Buying an Electric Vehicle? Know These Tax Law Changes
There’s good and bad news if you’re in the market for an electric or plug-in hybrid electric vehicle.
The good news is that the newly enacted Inflation Reduction Act includes a wholly revamped tax credit for electric vehicles that starts in 2023 and continues through 2032.
The bad news is that the credit, now called the “clean vehicle credit,” comes with many new restrictions.
The clean vehicle credit remains at a maximum of $7,500. But beginning in 2023, to qualify for
you will need an adjusted gross income of $300,000 or less for marrieds filing jointly or $150,000 or less for singles; and
you will need to buy an electric vehicle with a manufacturer’s suggested retail price below $80,000 for vans, SUVs, and pickup trucks, or $55,000 for other vehicles.
But that’s not all. The 2023-and-later credit includes new domestic assembly and battery sourcing requirements.
The new law reduces or eliminates the credit when the vehicle fails the battery sourcing requirements. Currently, no electric vehicle will qualify for the full $7,500 credit. Manufacturers are working feverishly to change this, but it could take a few years.
The new credit is not all bad—it eliminates the cap of 200,000 electric vehicles per manufacturer. Thus, popular electric vehicles manufactured by GM, Toyota, and Tesla can qualify for the new credit if they meet the price cap and other requirements.
And then, starting in 2024, you can qualify for a credit of up to $4,000 when purchasing a used electric vehicle from a dealer (not an individual). But income caps also will apply to this credit.
Also, starting in 2024, you’ll be able to transfer your credit to the dealer in return for a cash rebate or price reduction. This way, you can benefit from the credit immediately rather than waiting until you file your tax return.
If you are locked out of the new credit because your income is too high or you wish to purchase a too-expensive electric vehicle, consider buying a qualifying electric vehicle (assembled in North America) on or before December 31, 2022.
If you buy an electric vehicle for business use in 2023, you have a second option: the commercial clean vehicle credit.
Claim Your Employee Retention Credit
If you had W-2 employees in 2020 and/or 2021, you need to look at the Employee Retention Credit (ERC).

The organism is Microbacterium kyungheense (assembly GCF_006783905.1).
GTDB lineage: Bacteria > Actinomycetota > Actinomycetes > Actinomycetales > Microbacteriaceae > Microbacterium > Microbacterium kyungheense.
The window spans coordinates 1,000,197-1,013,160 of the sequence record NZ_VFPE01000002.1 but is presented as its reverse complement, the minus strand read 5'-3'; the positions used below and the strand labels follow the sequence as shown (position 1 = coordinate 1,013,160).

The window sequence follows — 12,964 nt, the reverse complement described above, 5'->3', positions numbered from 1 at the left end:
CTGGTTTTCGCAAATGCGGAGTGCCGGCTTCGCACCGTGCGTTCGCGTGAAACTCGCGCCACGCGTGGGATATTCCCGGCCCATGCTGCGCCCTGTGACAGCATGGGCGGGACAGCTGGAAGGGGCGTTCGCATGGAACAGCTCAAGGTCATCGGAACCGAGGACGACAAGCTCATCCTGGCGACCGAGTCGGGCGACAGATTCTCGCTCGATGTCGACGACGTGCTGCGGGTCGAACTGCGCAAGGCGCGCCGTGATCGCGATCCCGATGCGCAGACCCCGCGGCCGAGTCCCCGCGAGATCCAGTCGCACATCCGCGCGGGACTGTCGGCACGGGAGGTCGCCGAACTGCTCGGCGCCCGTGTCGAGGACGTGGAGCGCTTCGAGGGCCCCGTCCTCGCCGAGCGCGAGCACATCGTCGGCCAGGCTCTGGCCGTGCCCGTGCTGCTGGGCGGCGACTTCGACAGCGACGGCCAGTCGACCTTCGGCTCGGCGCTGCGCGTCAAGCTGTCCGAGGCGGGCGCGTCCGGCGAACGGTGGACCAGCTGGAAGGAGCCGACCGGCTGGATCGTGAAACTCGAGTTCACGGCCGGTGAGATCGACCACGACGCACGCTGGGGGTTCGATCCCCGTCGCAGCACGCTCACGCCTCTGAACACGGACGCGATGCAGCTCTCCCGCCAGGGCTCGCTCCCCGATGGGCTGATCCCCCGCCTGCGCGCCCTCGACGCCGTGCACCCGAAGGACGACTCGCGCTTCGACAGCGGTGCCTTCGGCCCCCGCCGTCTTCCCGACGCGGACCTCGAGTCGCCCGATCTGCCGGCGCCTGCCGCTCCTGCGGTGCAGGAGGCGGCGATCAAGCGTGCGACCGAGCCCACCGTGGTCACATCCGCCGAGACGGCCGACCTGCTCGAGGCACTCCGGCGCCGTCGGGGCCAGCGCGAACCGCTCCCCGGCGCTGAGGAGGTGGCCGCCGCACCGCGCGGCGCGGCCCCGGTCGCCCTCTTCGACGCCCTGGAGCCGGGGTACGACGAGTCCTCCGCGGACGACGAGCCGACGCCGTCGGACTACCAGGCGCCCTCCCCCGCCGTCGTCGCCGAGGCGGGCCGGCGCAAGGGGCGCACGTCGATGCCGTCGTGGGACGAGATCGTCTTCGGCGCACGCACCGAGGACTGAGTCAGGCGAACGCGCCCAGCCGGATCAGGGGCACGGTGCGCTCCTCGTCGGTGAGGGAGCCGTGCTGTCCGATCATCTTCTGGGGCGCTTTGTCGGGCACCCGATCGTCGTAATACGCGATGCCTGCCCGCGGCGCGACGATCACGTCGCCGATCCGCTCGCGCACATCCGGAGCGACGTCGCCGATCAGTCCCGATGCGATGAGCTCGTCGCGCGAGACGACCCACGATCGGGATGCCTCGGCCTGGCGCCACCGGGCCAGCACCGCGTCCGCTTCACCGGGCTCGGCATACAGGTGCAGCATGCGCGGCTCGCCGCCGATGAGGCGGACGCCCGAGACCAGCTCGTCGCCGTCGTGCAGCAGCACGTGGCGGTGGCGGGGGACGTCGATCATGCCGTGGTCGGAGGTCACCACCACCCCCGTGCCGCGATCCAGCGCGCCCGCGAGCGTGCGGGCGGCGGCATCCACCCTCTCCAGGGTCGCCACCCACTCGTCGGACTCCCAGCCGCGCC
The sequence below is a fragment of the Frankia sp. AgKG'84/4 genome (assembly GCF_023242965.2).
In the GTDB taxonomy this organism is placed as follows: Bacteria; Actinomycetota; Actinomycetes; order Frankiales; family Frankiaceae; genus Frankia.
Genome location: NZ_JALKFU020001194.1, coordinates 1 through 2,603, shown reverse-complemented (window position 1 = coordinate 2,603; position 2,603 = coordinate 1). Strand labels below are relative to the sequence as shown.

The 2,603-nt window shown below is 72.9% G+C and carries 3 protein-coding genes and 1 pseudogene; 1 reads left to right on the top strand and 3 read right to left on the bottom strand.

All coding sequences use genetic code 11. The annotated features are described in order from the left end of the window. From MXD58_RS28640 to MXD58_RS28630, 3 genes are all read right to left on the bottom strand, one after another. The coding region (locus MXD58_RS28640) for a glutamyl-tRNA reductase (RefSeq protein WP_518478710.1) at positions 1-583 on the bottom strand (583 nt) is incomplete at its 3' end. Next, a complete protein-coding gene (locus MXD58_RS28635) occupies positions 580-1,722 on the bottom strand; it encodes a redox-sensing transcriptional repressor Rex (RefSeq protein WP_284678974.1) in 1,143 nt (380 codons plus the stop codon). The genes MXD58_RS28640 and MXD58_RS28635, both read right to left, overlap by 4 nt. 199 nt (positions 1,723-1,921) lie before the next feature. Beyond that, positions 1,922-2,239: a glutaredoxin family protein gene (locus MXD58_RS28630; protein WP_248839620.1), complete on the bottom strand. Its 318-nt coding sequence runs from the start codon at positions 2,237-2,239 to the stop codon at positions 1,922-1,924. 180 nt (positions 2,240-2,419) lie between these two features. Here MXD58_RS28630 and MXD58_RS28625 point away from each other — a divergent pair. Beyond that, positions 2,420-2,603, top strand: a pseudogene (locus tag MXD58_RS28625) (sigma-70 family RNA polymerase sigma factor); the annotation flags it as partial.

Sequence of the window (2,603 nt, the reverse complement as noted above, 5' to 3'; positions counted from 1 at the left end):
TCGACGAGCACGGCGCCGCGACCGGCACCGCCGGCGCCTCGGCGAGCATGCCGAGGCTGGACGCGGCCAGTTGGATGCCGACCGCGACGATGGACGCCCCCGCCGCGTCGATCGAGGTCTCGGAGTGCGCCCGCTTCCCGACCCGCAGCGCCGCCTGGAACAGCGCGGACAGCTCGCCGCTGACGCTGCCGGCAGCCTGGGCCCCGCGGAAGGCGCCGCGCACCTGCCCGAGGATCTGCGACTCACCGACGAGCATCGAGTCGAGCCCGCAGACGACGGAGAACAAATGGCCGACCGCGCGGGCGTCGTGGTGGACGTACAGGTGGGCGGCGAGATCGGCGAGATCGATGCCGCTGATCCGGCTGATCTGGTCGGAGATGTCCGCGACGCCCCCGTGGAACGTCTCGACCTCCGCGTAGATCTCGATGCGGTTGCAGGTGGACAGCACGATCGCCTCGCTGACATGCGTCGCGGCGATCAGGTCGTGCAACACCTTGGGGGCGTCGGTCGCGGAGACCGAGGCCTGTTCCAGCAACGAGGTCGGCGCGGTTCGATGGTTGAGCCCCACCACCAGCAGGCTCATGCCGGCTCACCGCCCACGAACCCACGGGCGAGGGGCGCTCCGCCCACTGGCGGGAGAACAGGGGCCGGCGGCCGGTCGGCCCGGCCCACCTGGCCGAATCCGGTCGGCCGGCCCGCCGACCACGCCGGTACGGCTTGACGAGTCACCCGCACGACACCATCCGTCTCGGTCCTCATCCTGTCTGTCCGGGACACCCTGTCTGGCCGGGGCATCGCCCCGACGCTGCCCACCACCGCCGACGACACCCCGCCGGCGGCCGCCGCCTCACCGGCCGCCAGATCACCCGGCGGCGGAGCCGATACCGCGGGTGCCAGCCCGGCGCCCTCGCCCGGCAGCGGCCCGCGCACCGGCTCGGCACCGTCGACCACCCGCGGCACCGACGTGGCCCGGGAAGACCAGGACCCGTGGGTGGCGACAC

As you likely know, it’s not too late to file for the ERC. And now is a good time to get this done.
You can qualify for 2020 credits of up to $5,000 per employee and 2021 credits of up to $7,000 per employee for each of the first three quarters. That’s a possibility of $26,000 per employee.
One of our clients—let’s call him John—had 10 employees during 2020 and 2021. He qualified for $260,000 of tax credits (think cash). You could be like John.
You claim and adjust the ERC using IRS Form 941-X, which you can file anytime on or before March 15, 2024, if you file your taxes as a partnership or an S corporation, or April 15, 2024, if you file on Schedule C of your Form 1040 or as a C corporation.
You have three ways to qualify for the ERC:
Significant decline in gross receipts. Here, you compare the gross receipts quarter by quarter to those in 2019. To trigger any ERC under this test, you need a drop of more than 50 percent in 2020 and a drop of more than 20 percent in 2021.
Government order that causes more than a nominal effect. Here, your best bet is to use the safe harbor for nominal effect. This requires looking at either your 2019 quarterly receipts or your 2019 quarterly hours worked by employees and seeing that the 2020 or 2021 shutdown order would have affected the 2019 figures by more than 10 percent.
Government order causes a modification to your business. Here, you also have a safe harbor. The IRS deems that the federal, state, or local COVID-19 government order had a more-than-nominal effect on your business if it reduced your ability to provide goods or services in the normal course of your business by not less than 10 percent.
The ERC can help all businesses that qualify, even those businesses that did not suffer during the COVID-19 pandemic.
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